Huart C, Rombaux P, Hummel T. Neural plasticity in developing and adult olfactory pathways – focus on the human olfactory bulb. J Bioenerg Biomembr. 2019;51:77–87.
Field P, Li Y, Raisman G. Ensheathment of the olfactory nerves in the adult rat. J Neurocytol. 2003;32:317–24.
Buck L, Axel R. A novel multigene family may encode odorant receptors: a molecular basis for odor recognition. Cell. 1991;65:175–87.
Mombaerts P. Odorant receptor gene choice in olfactory sensory neurons: the one receptor–one neuron hypothesis revisited. Curr Opin Neurobiol. 2004;14:31–6.
Mombaerts P. Axonal wiring in the mouse olfactory system. Annu Rev Cell Dev Biol. 2006;22:713–37.
Chess A, Simon I, Cedar H, Axel R. Allelic inactivation regulates olfactory receptor gene expression. Cell. 1994;78:823–34.
Serizawa S. Negative feedback regulation ensures the one receptor-one olfactory neuron rule in mouse. Science. 2003;302:2088–94.
DeMaria S, Ngai J. The cell biology of smell. J Cell Biol. 2010;191:443–52.
Ressler KJ, Sullivan SL, Buck LB. A zonal organization of odorant receptor gene expression in the olfactory epithelium. Cell. 1993;73:597–609.
Mori K. The olfactory bulb: coding and processing of odor molecule information. Science. 1999;286:711–5.
Miyamichi K. Continuous and overlapping expression domains of odorant receptor genes in the olfactory epithelium determine the dorsal/ventral positioning of glomeruli in the olfactory bulb. J Neurosci. 2005;25:3586–92.
Zapiec B, Mombaerts P. The zonal organization of odorant receptor gene choice in the main olfactory epithelium of the mouse. Cell Rep. 2020;30(4220–4234):e5.
Zou D-J, Chesler AT, Le Pichon CE, Kuznetsov A, Pei X, Hwang EL, et al. Absence of adenylyl cyclase 3 perturbs peripheral olfactory projections in mice. J Neurosci. 2007;27:6675–83.
Cho JH, Lepine M, Andrews W, Parnavelas J, Cloutier J-F. Requirement for Slit-1 and Robo-2 in zonal segregation of olfactory sensory neuron axons in the main olfactory bulb. J Neurosci. 2007;27:9094–104.
de Castro F. Wiring olfaction: the cellular and molecular mechanisms that guide the development of synaptic connections from the nose to the cortex. Front Neurosci [Internet]. 2009 [cited 2020 Jul 13]; Available from: http://journal.frontiersin.org/article/10.3389/neuro.22.004.2009/abstract
Scolnick JA, Cui K, Duggan CD, Xuan S, Yuan X, Efstratiadis A, et al. Role of IGF signaling in olfactory sensory map formation and axon guidance. Neuron. 2008;57:847–57.
Imai T, Suzuki M, Sakano H. Odorant receptor-derived cAMP signals direct axonal targeting. Science. 2006;314:657–61.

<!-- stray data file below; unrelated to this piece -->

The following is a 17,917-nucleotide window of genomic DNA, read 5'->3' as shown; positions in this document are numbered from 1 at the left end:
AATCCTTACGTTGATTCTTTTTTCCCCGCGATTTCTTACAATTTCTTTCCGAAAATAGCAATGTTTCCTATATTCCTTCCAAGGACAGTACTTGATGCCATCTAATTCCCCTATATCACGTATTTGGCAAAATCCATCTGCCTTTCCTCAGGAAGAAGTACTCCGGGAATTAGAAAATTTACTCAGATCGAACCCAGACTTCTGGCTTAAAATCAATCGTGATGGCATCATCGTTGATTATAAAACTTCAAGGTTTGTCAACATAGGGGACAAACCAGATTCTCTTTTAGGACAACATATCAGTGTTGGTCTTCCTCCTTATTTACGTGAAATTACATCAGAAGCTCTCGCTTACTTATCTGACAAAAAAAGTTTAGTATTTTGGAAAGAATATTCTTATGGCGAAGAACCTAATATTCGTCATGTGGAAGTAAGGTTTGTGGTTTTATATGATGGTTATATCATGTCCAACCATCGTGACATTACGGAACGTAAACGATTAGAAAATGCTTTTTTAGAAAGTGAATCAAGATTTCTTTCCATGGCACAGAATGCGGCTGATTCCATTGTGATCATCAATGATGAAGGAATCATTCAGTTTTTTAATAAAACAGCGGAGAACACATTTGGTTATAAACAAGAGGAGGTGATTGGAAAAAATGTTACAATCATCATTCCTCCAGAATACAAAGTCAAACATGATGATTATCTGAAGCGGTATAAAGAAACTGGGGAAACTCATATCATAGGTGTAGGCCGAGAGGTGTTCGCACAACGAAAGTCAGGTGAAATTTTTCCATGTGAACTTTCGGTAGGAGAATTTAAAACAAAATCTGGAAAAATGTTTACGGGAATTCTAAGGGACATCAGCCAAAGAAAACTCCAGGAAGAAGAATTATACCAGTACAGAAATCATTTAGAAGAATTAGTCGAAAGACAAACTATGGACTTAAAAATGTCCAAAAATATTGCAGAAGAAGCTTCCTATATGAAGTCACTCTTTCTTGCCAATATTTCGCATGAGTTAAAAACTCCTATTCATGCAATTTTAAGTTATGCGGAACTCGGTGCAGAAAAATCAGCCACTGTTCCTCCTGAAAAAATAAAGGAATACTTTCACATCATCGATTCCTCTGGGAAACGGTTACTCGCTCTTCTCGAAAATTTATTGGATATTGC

Simpson KL. Olfaction and taste. Fundam Neurosci Basic Clin Appl [Internet]. Elsevier; 2018 [cited 2020 Jul 13]. p. 334–345.e1. Available from: https://linkinghub.elsevier.com/retrieve/pii/B9780323396325000232
Susaman N, Altundağ A, Rombaux P. Olfactory function. In: Cingi C, Bayar Muluk N, editors. Nose [Internet]. Cham: Springer International Publishing; 2020 [cited 2020 Jul 13]. p. 71–4. Available from: http://link.springer.com/10.1007/978-3-030-21217-9_8
Haberly LB, Price JL. The axonal projection patterns of the mitral and tufted cells of the olfactory bulb in the rat. Brain Res. 1977;129:152–7.
Shepherd GM. Perspectives on olfactory processing, conscious perception, and orbitofrontal cortex. Ann N Y Acad Sci. 2007;1121:87–101.
Igarashi KM, Ieki N, An M, Yamaguchi Y, Nagayama S, Kobayakawa K, et al. Parallel mitral and tufted cell pathways route distinct odor information to different targets in the olfactory cortex. J Neurosci. 2012;32:7970–85.
Gire DH, Schoppa NE. Control of on/off glomerular signaling by a local GABAergic microcircuit in the olfactory bulb. J Neurosci. 2009;29:13454–64.
Yamaguchi M, Manabe H, Murata K, Mori K. Reorganization of neuronal circuits of the central olfactory system during postprandial sleep. Front Neural Circuits [Internet]. 2013 [cited 2020 Jul 13];7. Available from: http://journal.frontiersin.org/article/10.3389/fncir.2013.00132/abstract
Courtiol E, Wilson DA. The olfactory thalamus: unanswered questions about the role of the mediodorsal thalamic nucleus in olfaction. Front Neural Circuits [Internet]. 2015 [cited 2020 Jul 13];9. Available from: http://journal.frontiersin.org/Article/10.3389/fncir.2015.00049/abstract
Schwalbe G. Die Arachnoidalraum, ein Lymphraum und sein Zusammenhang mit dem Perichorioidalraum. Zbl Med Wiss. 1869;465–467.
Dubey SK, Lakshmi KK, Krishna KV, Agrawal M, Singhvi G, Saha RN, et al. Insulin mediated novel therapies for the treatment of Alzheimer’s disease. Life Sci. 2020;249:117540.
Maimaiti S, Anderson KL, DeMoll C, Brewer LD, Rauh BA, Gant JC, et al. Intranasal insulin improves age-related cognitive deficits and reverses electrophysiological correlates of brain aging. J Gerontol A Biol Sci Med Sci. 2016;71:30–9.
Pang Y, Lin S, Wright C, Shen J, Carter K, Bhatt A, et al. Intranasal insulin protects against substantia nigra dopaminergic neuronal loss and alleviates motor deficits induced by 6-OHDA in rats. Neuroscience. 2016;318:157–65.